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If Children Led the World

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For many people, the thought of children leading the world is a crazy one. What are we talking about here, a world with trampolines on every street corner, magic flying carpets instead of cars, and children making all the rules? No, not necessarily. Yet I do assert that the appropriate design for a world that honors life, first and foremost, is one where children lead with the biggies. Let me break this down and tell you why.

 

Living for an Economy, Not for Life

 

In our world today, especially in the United States where I’m from, most people treat work as if it’s the most important thing in their life. Of all our waking hours every week, the majority is spent performing jobs that pay for shelter, groceries, gas, health insurance, clothing, the things of life. We invest most of our time at work, and we use the time that remains to the best of our ability, in order to tend to our homes if we’re fortunate enough to have them, to run errands, and to enjoy life with friends, with family, and in the quiet of our own solitude.

 

On average, we don’t love our jobs, but we do them because we need the money they provide. I get it; it’s basic.

 

Yet since so much time is spent doing things that don’t strike our deepest chord, at jobs that don’t make us feel more vibrant, valued or inspired, somewhere inside of us there is a significant sense imbalance, a discord, and even unattended grief.

 

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So we go on vacation to escape the obligation and heaviness of normal life. We visit the spa, get massages and pedicures. We take retreats to soak in hot springs, read books on poolside lounge chairs and journal alone in bed with hot tea for a few days. (Oh my God that sounds great right now.) Then sometimes when we’re really weighed down by the big challenges and questions in life, we listen to talks by spiritual leaders who remind us that we are precious, that each moment of our life is precious. They invite us to ask what we’re doing with our life. All this deliciousness fills us back up.

 

Really, it’s all good stuff. Yummy, delicious self-care, reveling, regeneration and basking. And yet, there is something right under our noses every single day, all over the world and most certainly in America, with enough spiritual insight to fill countless gaps and heal old wounds.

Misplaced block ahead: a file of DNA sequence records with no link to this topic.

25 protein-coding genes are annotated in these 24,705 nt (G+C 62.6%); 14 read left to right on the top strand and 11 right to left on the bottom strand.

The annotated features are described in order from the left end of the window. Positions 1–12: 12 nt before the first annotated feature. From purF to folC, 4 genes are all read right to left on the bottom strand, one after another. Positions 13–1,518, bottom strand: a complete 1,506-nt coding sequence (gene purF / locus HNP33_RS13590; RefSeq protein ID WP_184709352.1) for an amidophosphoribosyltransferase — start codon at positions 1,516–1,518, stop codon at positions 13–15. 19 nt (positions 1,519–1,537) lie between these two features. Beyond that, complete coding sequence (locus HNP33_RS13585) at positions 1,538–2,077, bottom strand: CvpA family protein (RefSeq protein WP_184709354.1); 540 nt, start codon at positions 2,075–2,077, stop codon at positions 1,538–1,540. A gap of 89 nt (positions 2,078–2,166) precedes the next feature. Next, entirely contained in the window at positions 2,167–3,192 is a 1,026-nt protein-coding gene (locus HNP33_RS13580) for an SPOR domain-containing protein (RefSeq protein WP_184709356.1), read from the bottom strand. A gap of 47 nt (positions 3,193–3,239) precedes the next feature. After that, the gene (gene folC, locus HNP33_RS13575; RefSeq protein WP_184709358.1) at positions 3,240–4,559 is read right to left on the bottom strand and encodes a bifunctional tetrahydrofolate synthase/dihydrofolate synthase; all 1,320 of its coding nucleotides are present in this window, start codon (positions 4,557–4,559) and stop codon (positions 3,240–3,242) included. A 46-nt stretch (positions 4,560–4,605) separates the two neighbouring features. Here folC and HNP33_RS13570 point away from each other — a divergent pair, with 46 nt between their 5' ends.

Children, the Original Gurus

 

As a mentor once said, “Babies don’t speak English; they speak energy.” Children sense energy masterfully, in a way that most adults have long forgotten. Adults, if we’ve got the courage and self-worth, aim to live in alignment with our truth. Children, at least as babies and into their toddler years, don’t know how to be dishonest -- unless somehow they’ve been taught through fear or violence that they’re safer when they are. It is natural for humans to be honest, and when they feel safe and loved, children express truth without compromise. They feel emotions in their raw, unfiltered state -- something adults often seek expensive therapy or retreats to remember how to do.

 

Children are brilliant little Buddhas and we’re generally too blind or busy to see it. New little humans, yet boundless in wisdom, presence and delight.

 

 

They forgive easily, trust readily, tend to every moment as if nothing else existed, erupt in joy without hesitation. While adults are trying to be more free spirited and less concerned about what other people think, children -- again, particularly in the earliest years before they’ve been trained out of it -- are masters of free spiritedness and not being concerned with what other people think. And we think we should be the leaders? Teaching them to follow all the rules created by a society that values the economy over life? When the prominent voice they hear within can teach us about being, about Love itself -- the most powerful force in the universe?

 

 

All this, and what children teach doesn’t cost anything! We don’t need to travel for it, we don’t need even to ask for it. They offer it readily as a natural expression of their unfiltered divinity.

 

Joy, delight, and freedom of expression over denial, shame, and hiding. Empowerment and faith over perfectionism and judgment. Inclusion, awe, and resilience over secrecy, pretentiousness, and destruction. Transparency over suppression and deceit. 

 

 

A Co-Leading Dance

 

A world that values life more than an economy takes the leadership of children seriously. If we want more playfulness, color, freedom, joy, authenticity and adherence to natural rhythms over mechanized structure, we can humble ourselves enough to acknowledge the piercing presence of children, and consider that the vision they seem to hold -- one of a world that’s more fun, fair and free, playful, delightful and wild -- calls for our willingness to follow their leadership.